Many players, including numerous talented Americans, have made the trip south to compete at a higher standard. Even it meant late payments, the true profit was playing in a more difficult environment than MLS.

A perfect example is that of DaMarcus Beasley, who made the move to Puebla in 2011. In search of regaining relevance with the U.S. men’s national team, and perhaps finding a club who could match his salary demands, the American took a risk by joining Liga MX. Beasley dealt with late payments from Puebla but was also able to gradually revive his international career. At the time, the risk was worth the reward, but could the same be said in the near future?

If the quality of competition in MLS was on par with Liga MX, players would choose MLS over financial uncertainties. This isn’t just for U.S. players either, but any prospective options who are eyeing North America.

Delayed payments are usually more of a problem for the lower-tier clubs in Mexico, but it’s still a problem present in the leagues. In order to keep pace with MLS, Liga MX would need to eradicate even the perception of any wage issues.

Coupled with MLS’ depth of talent, fixing these payment issues could also lead to some interesting player movement.

Stronger MLS means favorable transitions to, from Liga MX

Assuming that both leagues reach an equal playing field, this then widens the pool of skilled options who could join Liga MX.

If certain MLS squads are suddenly filled with noteworthy and accomplished names, a lateral move for players to Mexico would help Liga MX. For numerous clubs, especially big ones such as America and Tigres, that means more talent nearby to possibly snatch up from a larger selection of enticing players.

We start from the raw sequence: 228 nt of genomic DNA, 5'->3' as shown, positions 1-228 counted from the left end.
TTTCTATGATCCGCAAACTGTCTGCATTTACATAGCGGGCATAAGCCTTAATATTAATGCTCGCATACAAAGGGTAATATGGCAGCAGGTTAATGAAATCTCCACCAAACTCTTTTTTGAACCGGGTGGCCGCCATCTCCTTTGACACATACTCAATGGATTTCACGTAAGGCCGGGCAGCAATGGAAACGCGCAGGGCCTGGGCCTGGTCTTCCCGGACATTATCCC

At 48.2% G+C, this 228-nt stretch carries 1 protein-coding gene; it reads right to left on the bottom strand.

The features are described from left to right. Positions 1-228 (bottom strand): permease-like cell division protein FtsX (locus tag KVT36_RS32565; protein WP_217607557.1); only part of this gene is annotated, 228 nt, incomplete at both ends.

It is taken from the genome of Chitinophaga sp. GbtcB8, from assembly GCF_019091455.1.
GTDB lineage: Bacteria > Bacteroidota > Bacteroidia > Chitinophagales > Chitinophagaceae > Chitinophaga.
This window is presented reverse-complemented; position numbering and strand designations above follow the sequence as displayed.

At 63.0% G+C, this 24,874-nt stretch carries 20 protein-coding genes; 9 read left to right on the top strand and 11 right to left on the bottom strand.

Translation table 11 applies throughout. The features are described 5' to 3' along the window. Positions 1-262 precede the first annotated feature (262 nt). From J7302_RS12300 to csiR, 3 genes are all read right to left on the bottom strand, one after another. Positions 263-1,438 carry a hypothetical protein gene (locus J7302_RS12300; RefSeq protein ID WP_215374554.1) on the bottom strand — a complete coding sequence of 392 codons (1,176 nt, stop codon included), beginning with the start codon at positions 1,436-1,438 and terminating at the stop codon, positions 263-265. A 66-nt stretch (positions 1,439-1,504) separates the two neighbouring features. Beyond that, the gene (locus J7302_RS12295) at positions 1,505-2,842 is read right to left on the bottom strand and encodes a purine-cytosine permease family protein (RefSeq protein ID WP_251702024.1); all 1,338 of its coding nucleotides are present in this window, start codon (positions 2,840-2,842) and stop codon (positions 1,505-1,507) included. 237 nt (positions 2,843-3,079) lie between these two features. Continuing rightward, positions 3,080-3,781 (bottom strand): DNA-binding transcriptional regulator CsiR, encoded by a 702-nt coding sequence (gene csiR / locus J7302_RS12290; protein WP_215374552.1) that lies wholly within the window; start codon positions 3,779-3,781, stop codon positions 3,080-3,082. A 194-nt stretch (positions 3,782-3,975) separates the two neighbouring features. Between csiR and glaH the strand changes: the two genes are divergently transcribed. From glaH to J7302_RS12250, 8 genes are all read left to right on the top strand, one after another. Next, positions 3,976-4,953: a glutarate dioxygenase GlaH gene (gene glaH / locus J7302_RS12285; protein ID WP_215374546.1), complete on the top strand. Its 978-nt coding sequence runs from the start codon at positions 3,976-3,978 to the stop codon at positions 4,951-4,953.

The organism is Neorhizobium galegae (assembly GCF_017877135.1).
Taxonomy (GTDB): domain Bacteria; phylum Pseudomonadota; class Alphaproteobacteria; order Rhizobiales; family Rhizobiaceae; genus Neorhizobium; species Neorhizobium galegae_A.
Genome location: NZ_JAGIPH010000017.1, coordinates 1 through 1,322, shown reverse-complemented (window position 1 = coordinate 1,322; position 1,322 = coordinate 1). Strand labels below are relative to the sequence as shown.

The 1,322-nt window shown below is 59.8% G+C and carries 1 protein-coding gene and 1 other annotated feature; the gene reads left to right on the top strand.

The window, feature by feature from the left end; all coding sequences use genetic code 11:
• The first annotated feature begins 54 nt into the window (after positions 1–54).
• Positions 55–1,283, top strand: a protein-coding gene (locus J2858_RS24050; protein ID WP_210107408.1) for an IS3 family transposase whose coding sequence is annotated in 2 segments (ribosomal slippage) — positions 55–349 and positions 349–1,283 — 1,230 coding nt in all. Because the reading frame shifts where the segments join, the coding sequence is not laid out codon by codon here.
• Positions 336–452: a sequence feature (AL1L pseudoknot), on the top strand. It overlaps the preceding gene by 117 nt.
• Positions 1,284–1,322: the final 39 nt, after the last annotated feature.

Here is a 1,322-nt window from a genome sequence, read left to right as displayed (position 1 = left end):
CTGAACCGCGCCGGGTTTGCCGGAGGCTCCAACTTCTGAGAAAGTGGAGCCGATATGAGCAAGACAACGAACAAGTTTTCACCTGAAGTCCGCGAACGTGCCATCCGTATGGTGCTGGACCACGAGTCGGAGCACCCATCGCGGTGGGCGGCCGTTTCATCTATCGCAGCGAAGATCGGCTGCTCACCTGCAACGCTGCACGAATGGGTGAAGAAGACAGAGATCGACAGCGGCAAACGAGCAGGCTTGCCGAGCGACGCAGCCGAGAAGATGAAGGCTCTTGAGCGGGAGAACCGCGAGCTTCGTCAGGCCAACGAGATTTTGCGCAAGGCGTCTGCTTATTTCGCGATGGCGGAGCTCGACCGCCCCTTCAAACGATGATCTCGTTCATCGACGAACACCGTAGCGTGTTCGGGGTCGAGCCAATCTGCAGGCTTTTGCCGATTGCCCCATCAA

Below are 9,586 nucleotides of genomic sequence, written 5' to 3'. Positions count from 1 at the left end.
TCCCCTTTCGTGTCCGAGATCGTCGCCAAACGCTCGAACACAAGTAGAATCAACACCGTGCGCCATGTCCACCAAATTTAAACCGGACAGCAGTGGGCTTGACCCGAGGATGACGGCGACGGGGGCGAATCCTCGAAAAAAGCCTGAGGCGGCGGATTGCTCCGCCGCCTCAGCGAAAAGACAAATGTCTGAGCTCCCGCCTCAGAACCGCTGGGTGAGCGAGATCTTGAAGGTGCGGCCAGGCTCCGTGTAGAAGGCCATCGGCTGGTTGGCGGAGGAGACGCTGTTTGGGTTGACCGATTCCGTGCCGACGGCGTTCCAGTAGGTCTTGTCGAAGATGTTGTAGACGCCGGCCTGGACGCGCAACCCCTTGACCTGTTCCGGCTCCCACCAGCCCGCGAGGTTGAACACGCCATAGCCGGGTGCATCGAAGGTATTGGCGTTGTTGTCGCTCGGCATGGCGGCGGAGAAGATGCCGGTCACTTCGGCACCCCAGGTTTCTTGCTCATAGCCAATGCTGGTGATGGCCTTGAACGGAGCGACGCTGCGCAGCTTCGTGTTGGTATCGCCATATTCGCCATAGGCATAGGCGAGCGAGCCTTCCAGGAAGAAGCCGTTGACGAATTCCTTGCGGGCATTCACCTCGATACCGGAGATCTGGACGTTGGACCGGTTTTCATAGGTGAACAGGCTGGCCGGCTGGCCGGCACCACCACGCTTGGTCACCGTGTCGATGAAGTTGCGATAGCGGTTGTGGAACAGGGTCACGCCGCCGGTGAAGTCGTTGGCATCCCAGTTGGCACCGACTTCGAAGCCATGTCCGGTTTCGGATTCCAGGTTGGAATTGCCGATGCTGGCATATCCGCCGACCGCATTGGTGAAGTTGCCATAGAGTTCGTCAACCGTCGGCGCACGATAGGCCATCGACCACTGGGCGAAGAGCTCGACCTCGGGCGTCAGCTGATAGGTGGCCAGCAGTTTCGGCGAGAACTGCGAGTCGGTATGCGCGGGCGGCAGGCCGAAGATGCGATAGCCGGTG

It’s also important to keep in mind the opportunity that this could provide for young and promising Mexicans. With diminished roles in many Liga MX rosters, MLS could become a fascinating alternative. This wouldn’t directly support Mexico’s top flight, but it could help the national team. That isn’t to say that Liga MX wouldn’t be good enough for these budding Mexican stars. A stronger MLS competition would just open the door to several other clubs who could produce a similar experience.

For Mexico fans who are perhaps skeptical of young talent moving north, a quick look at Carlos Salcedo’s career is an excellent reminder of what MLS has to offer. After spending a few years with Real Salt Lake’s academy and senior team, the player later returned to Guadalajara as a confident central defender. Now, the 23-year-old is on loan with Serie A’s Fiorentina.

Imagine what a more competitive MLS environment could do for other young Mexicans to develop.

Looking ahead

Despite the possibility of players leaving Liga MX and a likely drop in Champions League titles, the pros of MLS’ improvement outweigh the cons for Mexico. The CCL would be more intriguing to follow, the rivalry between MLS and Liga MX would get stronger, financial responsibility would improve and a new batch of neighboring talent would be available to bring over.

As for Mexican soccer as a whole, having more established and ambitious organizations in the U.S. to play for is a plus. More opportunities and minutes, in a similar tournament, would be highly advantageous for the the Mexican national team system.

MLS still has a ways to go before catching Liga MX, but once it does, fans of the Mexican league shouldn’t feel too worried. In fact, they should feel thrilled.